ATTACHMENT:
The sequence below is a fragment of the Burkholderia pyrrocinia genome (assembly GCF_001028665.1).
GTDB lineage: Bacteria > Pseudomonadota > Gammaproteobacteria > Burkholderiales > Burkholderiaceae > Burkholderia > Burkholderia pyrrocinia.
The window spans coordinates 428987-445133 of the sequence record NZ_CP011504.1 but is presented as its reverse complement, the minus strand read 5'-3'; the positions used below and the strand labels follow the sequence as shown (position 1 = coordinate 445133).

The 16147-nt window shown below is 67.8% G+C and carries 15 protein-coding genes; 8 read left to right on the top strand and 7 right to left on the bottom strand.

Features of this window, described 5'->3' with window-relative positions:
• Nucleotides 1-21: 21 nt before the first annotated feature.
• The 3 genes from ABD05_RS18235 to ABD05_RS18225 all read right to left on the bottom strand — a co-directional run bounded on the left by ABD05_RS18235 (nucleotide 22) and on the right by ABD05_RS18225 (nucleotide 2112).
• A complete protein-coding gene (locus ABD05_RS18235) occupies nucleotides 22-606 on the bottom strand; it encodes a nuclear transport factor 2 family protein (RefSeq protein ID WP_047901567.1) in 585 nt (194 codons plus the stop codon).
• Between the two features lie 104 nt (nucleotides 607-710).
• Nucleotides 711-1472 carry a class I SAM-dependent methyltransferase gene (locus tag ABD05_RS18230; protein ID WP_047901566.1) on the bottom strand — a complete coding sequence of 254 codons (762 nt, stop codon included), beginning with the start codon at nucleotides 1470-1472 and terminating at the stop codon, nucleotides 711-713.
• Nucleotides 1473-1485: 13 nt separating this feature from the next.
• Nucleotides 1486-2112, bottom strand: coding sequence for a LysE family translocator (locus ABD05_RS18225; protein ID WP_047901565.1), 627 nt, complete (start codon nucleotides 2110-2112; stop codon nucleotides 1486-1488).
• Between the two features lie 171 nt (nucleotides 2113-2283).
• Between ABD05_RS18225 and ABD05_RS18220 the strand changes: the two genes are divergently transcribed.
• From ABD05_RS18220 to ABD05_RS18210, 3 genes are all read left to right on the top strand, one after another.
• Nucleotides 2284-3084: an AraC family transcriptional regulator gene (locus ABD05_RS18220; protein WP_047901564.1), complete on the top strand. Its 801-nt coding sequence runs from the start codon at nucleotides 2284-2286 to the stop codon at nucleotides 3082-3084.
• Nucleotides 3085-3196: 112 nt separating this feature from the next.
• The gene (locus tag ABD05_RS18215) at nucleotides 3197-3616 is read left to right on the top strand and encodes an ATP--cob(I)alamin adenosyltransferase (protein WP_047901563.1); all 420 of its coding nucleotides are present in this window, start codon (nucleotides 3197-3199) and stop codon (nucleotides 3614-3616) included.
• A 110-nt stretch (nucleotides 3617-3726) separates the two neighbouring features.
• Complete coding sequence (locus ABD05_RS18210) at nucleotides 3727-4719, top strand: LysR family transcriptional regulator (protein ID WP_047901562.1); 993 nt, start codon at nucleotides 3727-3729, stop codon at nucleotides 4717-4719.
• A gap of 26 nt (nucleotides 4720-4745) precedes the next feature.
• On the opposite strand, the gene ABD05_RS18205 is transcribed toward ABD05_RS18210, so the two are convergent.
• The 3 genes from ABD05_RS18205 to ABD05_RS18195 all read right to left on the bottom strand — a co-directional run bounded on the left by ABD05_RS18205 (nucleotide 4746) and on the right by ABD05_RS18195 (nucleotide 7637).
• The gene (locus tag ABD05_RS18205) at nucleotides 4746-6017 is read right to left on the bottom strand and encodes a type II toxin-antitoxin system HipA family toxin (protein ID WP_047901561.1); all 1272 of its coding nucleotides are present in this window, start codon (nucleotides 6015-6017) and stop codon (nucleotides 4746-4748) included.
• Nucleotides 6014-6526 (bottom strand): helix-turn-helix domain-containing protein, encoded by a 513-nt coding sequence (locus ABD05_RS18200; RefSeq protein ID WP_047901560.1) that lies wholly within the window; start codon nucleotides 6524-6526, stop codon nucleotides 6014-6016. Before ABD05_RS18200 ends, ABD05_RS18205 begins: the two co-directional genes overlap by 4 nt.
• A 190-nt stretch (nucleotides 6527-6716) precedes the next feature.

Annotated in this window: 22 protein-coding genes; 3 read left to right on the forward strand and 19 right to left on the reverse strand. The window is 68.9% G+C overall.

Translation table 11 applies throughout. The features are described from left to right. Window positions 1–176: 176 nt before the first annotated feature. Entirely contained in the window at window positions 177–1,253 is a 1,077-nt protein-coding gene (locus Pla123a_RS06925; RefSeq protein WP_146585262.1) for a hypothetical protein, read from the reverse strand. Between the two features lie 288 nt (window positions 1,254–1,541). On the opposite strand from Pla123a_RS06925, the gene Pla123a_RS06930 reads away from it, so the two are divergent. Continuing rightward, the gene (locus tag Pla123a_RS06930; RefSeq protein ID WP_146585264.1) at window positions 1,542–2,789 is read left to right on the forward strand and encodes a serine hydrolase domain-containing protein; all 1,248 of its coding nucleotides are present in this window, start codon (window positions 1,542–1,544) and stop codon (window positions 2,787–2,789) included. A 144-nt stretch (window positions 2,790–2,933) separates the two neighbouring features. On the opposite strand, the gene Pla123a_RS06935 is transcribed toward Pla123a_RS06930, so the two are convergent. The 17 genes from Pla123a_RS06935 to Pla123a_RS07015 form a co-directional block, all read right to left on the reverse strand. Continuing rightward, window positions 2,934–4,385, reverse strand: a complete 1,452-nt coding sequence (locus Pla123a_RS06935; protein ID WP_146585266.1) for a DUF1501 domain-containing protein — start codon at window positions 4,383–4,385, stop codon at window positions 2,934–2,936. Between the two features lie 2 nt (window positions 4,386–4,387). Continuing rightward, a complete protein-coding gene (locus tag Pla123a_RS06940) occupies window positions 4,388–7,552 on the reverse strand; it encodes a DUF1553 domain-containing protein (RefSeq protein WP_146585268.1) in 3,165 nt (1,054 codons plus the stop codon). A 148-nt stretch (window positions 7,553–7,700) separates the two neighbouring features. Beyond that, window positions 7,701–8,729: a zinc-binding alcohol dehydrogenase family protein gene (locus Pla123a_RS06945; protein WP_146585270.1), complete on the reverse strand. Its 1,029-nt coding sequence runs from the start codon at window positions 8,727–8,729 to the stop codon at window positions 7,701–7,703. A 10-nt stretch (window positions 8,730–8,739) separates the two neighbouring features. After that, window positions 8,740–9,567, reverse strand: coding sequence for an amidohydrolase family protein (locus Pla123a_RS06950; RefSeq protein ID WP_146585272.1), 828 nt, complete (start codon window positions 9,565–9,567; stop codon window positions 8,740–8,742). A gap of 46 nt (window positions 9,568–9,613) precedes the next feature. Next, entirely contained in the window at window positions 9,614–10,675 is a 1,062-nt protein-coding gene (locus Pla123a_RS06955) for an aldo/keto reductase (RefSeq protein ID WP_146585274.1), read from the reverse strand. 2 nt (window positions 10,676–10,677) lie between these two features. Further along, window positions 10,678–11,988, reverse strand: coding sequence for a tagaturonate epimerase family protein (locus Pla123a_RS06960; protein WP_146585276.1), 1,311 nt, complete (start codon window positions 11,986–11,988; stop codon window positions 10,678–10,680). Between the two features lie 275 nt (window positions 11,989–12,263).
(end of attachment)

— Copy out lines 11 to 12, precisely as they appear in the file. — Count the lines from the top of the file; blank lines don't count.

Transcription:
• Nucleotides 1473-1485: 13 nt separating this feature from the next.
• Nucleotides 1486-2112, bottom strand: coding sequence for a LysE family translocator (locus ABD05_RS18225; protein ID WP_047901565.1), 627 nt, complete (start codon nucleotides 2110-2112; stop codon nucleotides 1486-1488).